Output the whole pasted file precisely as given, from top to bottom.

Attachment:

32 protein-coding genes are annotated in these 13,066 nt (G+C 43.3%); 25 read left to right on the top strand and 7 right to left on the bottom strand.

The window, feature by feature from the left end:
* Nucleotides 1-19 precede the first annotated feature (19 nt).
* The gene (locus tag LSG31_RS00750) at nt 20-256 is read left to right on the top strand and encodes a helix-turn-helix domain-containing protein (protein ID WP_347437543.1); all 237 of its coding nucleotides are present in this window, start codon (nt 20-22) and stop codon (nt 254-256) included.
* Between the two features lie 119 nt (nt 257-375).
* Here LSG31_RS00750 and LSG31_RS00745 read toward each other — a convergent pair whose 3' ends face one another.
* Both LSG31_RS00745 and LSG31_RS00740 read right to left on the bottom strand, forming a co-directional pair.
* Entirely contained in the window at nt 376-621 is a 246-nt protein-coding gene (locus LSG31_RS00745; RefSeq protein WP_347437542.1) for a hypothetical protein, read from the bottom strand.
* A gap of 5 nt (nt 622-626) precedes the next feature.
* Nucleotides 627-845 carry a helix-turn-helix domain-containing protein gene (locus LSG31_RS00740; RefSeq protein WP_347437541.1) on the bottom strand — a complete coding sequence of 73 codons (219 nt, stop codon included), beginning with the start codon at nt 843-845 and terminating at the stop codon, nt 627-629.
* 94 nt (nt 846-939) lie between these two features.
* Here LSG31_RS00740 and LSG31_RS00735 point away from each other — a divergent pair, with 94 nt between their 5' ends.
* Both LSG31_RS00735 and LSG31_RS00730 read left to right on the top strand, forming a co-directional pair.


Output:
32 protein-coding genes are annotated in these 13,066 nt (G+C 43.3%); 25 read left to right on the top strand and 7 right to left on the bottom strand.

The window, feature by feature from the left end:
* Nucleotides 1-19 precede the first annotated feature (19 nt).
* The gene (locus tag LSG31_RS00750) at nt 20-256 is read left to right on the top strand and encodes a helix-turn-helix domain-containing protein (protein ID WP_347437543.1); all 237 of its coding nucleotides are present in this window, start codon (nt 20-22) and stop codon (nt 254-256) included.
* Between the two features lie 119 nt (nt 257-375).
* Here LSG31_RS00750 and LSG31_RS00745 read toward each other — a convergent pair whose 3' ends face one another.
* Both LSG31_RS00745 and LSG31_RS00740 read right to left on the bottom strand, forming a co-directional pair.
* Entirely contained in the window at nt 376-621 is a 246-nt protein-coding gene (locus LSG31_RS00745; RefSeq protein WP_347437542.1) for a hypothetical protein, read from the bottom strand.
* A gap of 5 nt (nt 622-626) precedes the next feature.
* Nucleotides 627-845 carry a helix-turn-helix domain-containing protein gene (locus LSG31_RS00740; RefSeq protein WP_347437541.1) on the bottom strand — a complete coding sequence of 73 codons (219 nt, stop codon included), beginning with the start codon at nt 843-845 and terminating at the stop codon, nt 627-629.
* 94 nt (nt 846-939) lie between these two features.
* Here LSG31_RS00740 and LSG31_RS00735 point away from each other — a divergent pair, with 94 nt between their 5' ends.
* Both LSG31_RS00735 and LSG31_RS00730 read left to right on the top strand, forming a co-directional pair.